SUMMER READING // Emily Larned

15 Jul 2018 12:00 AM | Susan Viguers (Administrator)

I’ve been thinking about reading through a seasonal lens, and how its meaning, significance, and potential seem to shift — at least for me, as an academic and lifelong resident of the northeast US.

Fall Reading is studious, serious, or how-to, synonymous with back-to-school. Winter Reading is cozy and provisioned, a warm indoor retreat from the cold. The phrase “Spring Reading” conjures nothing. “Summer Reading” unleashes a torrent of longing for light-filled hours containing nothing but the time and space to read. I think of novels. Loads of them.

Ah, the “Summer Reading List,” distributed toward the end of the school year by optimistic academic institutions at every grade level. How many of us draft lists of our own, at the beginning of each summer, as we imagine (rightly or not) that we’ll have more time to read? In the summer I like to bond with a single author: last year was Doris Lessing (favorites are The Golden Notebook, the gothic horror The Fifth Child, the timely The Good Terrorist). Currently my summer author is Iris Murdoch (so far my favorites are The Nice and the Good and Under the Net).

Then the media outlets descend with their own dubious Summer Reading Lists. The NY Times Book Review 2018 Summer Guide suggests titles in the following categories only: Thrillers, Cooking, True Crime, Movies & TV, Romance, Travel, Music, the Great Outdoors, and Sports. Really? No regular fictional novels?

Is “beach reading” escapist reading, reading that transports? If you are looking for such a book, I recommend Octavia Butler’s Parable of the Sower, which time travels you to a terrifyingly not-too-distant future dystopian America, so maybe not so transportive after all. Or is “beach reading” reading for entertainment, lighter fare? Perhaps reading for entertainment is reading texts that don’t make us think. But perhaps that should be worded as texts that don’t insist we think. If we’re not thinking about what we’re reading, that’s on us, isn’t it, not the author or the text? I learned from The Guardian just now that the term “Beach Read” was coined by the publishing industry as recently as 1990, although the casting of novel reading as “sinful” dates back to the mid-19th century (Emma Bovary, anyone?).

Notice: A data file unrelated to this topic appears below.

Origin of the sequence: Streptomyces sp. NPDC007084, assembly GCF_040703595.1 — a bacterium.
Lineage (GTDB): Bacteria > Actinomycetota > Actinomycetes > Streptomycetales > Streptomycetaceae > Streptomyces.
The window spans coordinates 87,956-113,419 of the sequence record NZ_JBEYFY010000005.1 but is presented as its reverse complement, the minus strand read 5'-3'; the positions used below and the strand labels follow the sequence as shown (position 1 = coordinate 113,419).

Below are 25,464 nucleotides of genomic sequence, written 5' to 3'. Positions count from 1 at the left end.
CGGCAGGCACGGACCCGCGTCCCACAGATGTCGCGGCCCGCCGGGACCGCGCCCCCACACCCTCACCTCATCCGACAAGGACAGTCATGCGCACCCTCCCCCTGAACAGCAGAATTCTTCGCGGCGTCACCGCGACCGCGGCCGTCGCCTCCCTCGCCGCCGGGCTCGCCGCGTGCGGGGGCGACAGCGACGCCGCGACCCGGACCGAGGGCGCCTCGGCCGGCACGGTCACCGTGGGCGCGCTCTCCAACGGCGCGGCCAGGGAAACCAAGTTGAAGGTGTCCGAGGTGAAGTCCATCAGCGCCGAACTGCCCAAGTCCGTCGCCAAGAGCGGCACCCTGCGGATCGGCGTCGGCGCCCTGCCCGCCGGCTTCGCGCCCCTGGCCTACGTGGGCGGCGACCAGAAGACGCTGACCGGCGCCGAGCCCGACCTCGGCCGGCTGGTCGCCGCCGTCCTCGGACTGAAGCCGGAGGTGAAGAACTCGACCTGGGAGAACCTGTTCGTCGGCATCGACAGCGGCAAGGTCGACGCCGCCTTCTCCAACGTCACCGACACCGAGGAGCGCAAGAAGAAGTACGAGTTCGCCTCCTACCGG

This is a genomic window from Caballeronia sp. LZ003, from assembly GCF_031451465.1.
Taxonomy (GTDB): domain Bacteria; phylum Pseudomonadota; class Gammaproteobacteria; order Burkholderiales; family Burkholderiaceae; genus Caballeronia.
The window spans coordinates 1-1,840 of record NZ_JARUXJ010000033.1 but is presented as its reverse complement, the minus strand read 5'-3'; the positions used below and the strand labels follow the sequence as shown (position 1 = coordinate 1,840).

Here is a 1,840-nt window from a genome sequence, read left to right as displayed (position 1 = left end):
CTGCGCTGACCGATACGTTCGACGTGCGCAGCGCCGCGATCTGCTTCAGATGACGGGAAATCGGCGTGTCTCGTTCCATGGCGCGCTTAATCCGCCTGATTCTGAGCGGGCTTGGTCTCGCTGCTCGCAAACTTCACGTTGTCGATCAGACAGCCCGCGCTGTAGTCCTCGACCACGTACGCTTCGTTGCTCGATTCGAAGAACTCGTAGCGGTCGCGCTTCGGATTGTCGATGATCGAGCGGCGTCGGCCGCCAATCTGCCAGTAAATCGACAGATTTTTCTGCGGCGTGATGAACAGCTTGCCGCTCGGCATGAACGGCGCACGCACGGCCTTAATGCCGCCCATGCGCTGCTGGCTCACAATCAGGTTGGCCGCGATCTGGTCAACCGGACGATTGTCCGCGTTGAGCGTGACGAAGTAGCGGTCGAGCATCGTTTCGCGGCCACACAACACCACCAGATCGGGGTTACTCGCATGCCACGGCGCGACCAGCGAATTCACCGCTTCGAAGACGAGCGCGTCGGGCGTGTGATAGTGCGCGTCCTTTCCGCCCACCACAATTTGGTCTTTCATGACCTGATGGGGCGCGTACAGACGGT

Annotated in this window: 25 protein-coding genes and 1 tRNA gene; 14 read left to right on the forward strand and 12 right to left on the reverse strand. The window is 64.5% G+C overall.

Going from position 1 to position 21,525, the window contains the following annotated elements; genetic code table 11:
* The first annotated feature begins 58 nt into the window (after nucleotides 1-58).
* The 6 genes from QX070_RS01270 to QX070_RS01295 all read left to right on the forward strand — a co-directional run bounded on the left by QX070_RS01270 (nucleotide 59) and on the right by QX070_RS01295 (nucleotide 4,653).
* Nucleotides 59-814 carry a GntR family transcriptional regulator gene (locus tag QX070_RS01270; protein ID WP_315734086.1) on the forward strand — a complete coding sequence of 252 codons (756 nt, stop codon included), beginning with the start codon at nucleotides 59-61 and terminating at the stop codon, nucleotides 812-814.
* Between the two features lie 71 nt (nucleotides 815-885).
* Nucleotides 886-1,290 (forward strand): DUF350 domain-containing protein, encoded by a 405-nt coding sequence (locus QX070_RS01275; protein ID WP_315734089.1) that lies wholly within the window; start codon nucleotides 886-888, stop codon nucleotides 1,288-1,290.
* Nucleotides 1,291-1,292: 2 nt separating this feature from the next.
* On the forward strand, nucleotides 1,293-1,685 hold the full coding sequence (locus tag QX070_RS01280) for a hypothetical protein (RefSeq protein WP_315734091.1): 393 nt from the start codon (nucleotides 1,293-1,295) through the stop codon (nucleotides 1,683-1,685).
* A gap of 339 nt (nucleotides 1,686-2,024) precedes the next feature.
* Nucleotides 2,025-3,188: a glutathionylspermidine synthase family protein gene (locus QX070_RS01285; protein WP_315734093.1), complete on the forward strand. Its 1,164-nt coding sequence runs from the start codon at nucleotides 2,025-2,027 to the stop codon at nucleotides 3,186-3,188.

Sinful, sinful reading. Reading all day, outside: in a park, in the garden, at the beach, in the yard, under a tree or an umbrella; reading on a blanket on the ground or on a canvas folding chair or on a chaise or in a field; reading on the slow-to-darken porch after dinner, late into the night. In the summer I give myself permission to read indulgently in ways I don’t (or can’t) the rest of the year. While the occupational and familial demands of the fall, winter, and spring are real, the emotional negotiation with the Yankee Puritan within may be eased over the summer months because summer reading can be folded into another activity: being outside. Reading outside is active recreation because now you are outdoors enjoying the fleeting season. It is practically a sport.

Endurance reading: book artist Barbara Tetenbaum’s current public art project The Slow Read invites readers to a summer-long reading of Willa Cather’s My Ántonia. The project is accessed online at the rate of six pages a day, offering “a piece of culture in the form of a daily ritual, to be experienced slowly over time.” The Slow Read perversely replicates the dominant practice of reading in short spurts on a screen. At the same time, the fact that the narrative is suspended day after day after day expands the novel into something that engulfs your entire summer. There are nuances to the specificity of this reading experience, as after the installment’s sixth page you are brought back to the first page of that day’s selection. Of this uncanniness, artist and reader Linda Hutchins writes: “The feeling is unlike anything I’ve ever gotten from reading before, and even after I repeated the scenario multiple times today, it still catches my breath. It’s almost a feeling of light-headedness” (The Slow Read News).

Perhaps it is this opportunity for light-headedness, for catching one’s breath, is what summer reading is about.


Emily Larned won the “Book Worm” trophy from her childhood swim team (her mom made her join). She has been publishing as an artistic practice since 1993, when as a teenager she made her first zine. Since then her work has been exhibited and collected by over 70 public institutions. She is co-founder of ILSSA and Chair & Associate Professor of Graphic Design at SASD, University of Bridgeport, CT.


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